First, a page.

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What's in it? Thanksgiving leftovers: savory turkey, sweet cranberry sauce, and a slab of gravy-soaked bread in the middle that makes it moist.

Fan recipes for the Moist Maker abound on Thanksgiving every year.

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break

break can be a stressful time for a couple. It's a period of space from your lobster; You're not completely broken up, but spending time apart to sort through some issues. We can thank Friends for helping to popularize the term.

Ross and Rachel were on a break while they figured their relationship out, but the joke surrounding break was one of the longest running gags in the show. Ross tends to shout "We were on a break!" at mention of that time period with Rachel.

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moot point

moot point is one that could be debated or, more commonly, one that lacks any practical value.

But, in a memorable bit from Season 7's "The One Where Chandler Doesn't Like Dogs," Joey tries to explain moot point to some of the gang—except he mispronounces it as moo point.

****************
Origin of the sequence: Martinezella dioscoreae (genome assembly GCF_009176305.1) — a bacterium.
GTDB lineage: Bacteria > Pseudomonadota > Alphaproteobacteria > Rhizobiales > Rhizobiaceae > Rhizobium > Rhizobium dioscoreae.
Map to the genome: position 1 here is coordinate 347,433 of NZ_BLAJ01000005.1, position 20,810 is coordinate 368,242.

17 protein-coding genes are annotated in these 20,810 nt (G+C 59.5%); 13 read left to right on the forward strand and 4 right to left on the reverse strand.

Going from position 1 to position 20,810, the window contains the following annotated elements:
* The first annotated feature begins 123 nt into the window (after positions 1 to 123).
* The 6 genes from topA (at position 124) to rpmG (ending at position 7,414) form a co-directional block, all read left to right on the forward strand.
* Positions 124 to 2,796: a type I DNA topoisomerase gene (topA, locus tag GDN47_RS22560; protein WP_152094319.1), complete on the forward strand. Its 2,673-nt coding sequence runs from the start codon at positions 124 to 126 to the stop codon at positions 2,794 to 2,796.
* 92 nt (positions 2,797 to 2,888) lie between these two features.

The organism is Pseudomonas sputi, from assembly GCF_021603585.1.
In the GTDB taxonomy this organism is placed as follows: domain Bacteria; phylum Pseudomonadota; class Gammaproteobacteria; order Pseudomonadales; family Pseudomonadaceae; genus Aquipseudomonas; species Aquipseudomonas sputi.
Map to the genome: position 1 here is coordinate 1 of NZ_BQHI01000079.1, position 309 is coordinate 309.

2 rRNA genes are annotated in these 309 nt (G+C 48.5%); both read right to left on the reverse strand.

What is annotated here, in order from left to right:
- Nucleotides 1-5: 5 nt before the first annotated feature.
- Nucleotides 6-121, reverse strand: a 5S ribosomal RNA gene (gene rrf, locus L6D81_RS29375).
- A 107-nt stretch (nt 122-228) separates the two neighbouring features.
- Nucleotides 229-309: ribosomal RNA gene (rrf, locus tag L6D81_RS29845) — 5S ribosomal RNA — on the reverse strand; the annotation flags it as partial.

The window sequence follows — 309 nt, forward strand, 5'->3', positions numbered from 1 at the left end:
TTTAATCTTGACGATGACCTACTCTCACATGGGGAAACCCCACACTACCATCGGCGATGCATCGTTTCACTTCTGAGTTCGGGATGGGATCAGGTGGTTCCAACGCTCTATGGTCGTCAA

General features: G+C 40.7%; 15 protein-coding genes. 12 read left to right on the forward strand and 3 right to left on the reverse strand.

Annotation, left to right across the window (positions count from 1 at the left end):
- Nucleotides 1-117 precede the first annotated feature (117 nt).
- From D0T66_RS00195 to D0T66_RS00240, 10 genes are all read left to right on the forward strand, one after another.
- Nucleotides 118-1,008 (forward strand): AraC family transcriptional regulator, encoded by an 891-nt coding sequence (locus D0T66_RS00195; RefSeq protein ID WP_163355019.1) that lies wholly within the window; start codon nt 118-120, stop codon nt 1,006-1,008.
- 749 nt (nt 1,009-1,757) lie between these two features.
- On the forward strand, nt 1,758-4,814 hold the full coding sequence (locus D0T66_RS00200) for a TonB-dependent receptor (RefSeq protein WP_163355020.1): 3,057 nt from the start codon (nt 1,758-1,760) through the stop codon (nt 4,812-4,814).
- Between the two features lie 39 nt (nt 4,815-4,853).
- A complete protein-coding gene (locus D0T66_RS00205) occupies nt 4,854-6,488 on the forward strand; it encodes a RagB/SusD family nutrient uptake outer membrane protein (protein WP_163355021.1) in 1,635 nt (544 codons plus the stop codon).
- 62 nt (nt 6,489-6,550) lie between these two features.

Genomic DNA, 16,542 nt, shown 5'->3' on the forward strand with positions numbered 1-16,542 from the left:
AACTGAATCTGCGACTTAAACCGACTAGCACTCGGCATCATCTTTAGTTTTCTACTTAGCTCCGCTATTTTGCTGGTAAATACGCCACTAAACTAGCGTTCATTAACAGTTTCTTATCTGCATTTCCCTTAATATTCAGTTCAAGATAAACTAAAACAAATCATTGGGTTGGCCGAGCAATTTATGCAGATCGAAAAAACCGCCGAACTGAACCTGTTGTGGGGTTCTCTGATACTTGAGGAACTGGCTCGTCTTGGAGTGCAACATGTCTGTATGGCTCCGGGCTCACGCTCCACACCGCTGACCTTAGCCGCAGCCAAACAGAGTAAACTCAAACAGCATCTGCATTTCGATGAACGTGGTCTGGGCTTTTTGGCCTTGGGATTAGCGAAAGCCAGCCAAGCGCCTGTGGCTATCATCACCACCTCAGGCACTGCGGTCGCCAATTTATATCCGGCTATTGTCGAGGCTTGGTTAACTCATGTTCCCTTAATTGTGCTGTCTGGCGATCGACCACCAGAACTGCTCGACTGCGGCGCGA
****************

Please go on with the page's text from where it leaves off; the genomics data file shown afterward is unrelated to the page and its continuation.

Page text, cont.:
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"It's like a cow's opinion. It just doesn't matter. It's moo," he expounds. Somehow, this makes sense, Joey. Somehow.

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going commando

Going commando is to wear pants, shorts, etc., without ... any underwear. The phrase has been around since the 1970s, but Friends helped further spread this humorous term.

In Season 3 (episode, "The One Where No One's Ready"), the guys don rented tuxedos. Joey proclaims that he doesn't have underwear on, and will not "go commando in another man's fatigues." Classic.

supposably

Are we hearing double? Is it supposedly or supposably?

In a Season 2 episode ("The One Where Heckles Dies"), Chandler bemoans to Joey that he could dump a girl because she says supposably.

Joey begins to repeat the word to himself after Chandler leaves. (It's also a good case for Joey having some of the best bits in the show despite how ditzy his character is supposed to be.)

So, which is it? Well, supposably (which is a perfectly real word) technically is the adverb form of supposable, that is, "abled to be supposed." So, it's similar to conceivably.

Supposedly is the adverb form of supposed, making it akin to "allegedly."

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pivot

Pivot means "to turn or rotate," literally and figuratively. If you're moving furniture, it's an especially literal—and useful—term. Ross discovered this in one of the shows most beloved jokes (and a clip you can literally watch over and over).

In Season 5 (episode, "The One with the Cop"), Ross recruits Rachel and Chandler to move a couch up to their apartment. It doesn't go according to plan, and Ross resorts to shouting "Pivot!" at his friends. "Pivot!"